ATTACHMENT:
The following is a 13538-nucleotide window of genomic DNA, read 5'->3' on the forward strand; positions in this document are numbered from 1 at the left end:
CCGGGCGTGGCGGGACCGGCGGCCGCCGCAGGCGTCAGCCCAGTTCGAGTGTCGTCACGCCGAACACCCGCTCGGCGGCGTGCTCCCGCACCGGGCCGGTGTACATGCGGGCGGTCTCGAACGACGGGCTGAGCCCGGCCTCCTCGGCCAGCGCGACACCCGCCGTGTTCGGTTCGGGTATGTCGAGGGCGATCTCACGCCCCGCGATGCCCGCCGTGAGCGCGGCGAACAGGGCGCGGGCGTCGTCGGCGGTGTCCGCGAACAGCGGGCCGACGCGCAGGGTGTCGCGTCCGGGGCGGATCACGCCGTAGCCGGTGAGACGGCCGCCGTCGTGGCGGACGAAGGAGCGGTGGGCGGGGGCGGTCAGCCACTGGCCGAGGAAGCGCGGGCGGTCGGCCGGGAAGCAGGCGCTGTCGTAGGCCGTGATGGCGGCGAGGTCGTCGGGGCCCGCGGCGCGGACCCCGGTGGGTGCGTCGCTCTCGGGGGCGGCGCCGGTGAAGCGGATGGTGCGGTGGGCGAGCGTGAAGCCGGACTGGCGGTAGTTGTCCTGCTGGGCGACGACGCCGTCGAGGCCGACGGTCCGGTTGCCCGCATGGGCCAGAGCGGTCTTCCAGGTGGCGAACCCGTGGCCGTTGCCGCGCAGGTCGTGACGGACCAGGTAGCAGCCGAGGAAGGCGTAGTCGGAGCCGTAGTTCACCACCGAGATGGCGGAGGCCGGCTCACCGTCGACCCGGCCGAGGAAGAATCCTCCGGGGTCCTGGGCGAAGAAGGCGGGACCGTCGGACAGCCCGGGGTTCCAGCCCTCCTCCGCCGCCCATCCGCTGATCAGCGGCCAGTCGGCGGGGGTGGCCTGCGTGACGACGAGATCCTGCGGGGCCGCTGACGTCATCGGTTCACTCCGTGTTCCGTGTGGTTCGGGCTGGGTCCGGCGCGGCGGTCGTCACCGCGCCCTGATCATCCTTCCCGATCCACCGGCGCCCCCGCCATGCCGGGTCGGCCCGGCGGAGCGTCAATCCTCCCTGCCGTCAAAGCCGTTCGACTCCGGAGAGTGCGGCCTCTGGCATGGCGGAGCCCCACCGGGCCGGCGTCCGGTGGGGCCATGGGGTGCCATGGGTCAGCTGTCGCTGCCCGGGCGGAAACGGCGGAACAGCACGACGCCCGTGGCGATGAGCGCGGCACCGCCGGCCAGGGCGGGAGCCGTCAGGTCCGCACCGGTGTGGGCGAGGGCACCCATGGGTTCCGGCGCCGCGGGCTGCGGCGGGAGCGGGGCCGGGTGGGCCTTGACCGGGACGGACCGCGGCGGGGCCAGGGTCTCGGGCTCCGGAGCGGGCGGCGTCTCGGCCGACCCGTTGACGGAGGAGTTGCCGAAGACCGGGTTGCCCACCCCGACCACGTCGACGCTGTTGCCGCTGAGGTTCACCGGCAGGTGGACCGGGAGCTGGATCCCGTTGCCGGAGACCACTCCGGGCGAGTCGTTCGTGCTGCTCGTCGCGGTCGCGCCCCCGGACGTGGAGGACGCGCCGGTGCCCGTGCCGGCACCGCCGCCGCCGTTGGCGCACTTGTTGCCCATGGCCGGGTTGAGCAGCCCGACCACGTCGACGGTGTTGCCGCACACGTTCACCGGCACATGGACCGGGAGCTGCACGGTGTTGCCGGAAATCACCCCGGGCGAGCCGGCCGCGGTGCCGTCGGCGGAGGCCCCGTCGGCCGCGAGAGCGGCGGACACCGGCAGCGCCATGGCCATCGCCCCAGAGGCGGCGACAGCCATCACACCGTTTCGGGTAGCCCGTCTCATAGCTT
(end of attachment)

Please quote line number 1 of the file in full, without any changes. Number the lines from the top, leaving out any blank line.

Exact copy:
The following is a 13538-nucleotide window of genomic DNA, read 5'->3' on the forward strand; positions in this document are numbered from 1 at the left end: